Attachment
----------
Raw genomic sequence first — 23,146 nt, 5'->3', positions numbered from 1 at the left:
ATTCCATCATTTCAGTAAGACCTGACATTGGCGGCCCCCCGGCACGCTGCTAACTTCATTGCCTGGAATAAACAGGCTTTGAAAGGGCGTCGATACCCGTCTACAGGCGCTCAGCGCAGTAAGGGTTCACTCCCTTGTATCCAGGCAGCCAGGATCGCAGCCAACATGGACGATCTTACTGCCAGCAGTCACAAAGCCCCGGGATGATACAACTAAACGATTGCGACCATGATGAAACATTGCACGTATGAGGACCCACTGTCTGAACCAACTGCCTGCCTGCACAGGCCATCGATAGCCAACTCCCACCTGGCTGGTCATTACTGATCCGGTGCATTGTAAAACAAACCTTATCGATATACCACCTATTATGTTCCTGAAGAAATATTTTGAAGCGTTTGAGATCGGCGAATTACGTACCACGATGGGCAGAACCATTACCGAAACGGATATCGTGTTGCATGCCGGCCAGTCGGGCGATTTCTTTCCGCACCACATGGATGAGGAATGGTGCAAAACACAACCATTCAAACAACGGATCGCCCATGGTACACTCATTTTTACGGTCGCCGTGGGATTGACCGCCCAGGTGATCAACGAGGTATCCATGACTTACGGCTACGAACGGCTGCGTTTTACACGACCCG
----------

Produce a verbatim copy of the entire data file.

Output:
Raw genomic sequence first — 23,146 nt, 5'->3', positions numbered from 1 at the left:
ATTCCATCATTTCAGTAAGACCTGACATTGGCGGCCCCCCGGCACGCTGCTAACTTCATTGCCTGGAATAAACAGGCTTTGAAAGGGCGTCGATACCCGTCTACAGGCGCTCAGCGCAGTAAGGGTTCACTCCCTTGTATCCAGGCAGCCAGGATCGCAGCCAACATGGACGATCTTACTGCCAGCAGTCACAAAGCCCCGGGATGATACAACTAAACGATTGCGACCATGATGAAACATTGCACGTATGAGGACCCACTGTCTGAACCAACTGCCTGCCTGCACAGGCCATCGATAGCCAACTCCCACCTGGCTGGTCATTACTGATCCGGTGCATTGTAAAACAAACCTTATCGATATACCACCTATTATGTTCCTGAAGAAATATTTTGAAGCGTTTGAGATCGGCGAATTACGTACCACGATGGGCAGAACCATTACCGAAACGGATATCGTGTTGCATGCCGGCCAGTCGGGCGATTTCTTTCCGCACCACATGGATGAGGAATGGTGCAAAACACAACCATTCAAACAACGGATCGCCCATGGTACACTCATTTTTACGGTCGCCGTGGGATTGACCGCCCAGGTGATCAACGAGGTATCCATGACTTACGGCTACGAACGGCTGCGTTTTACACGACCCG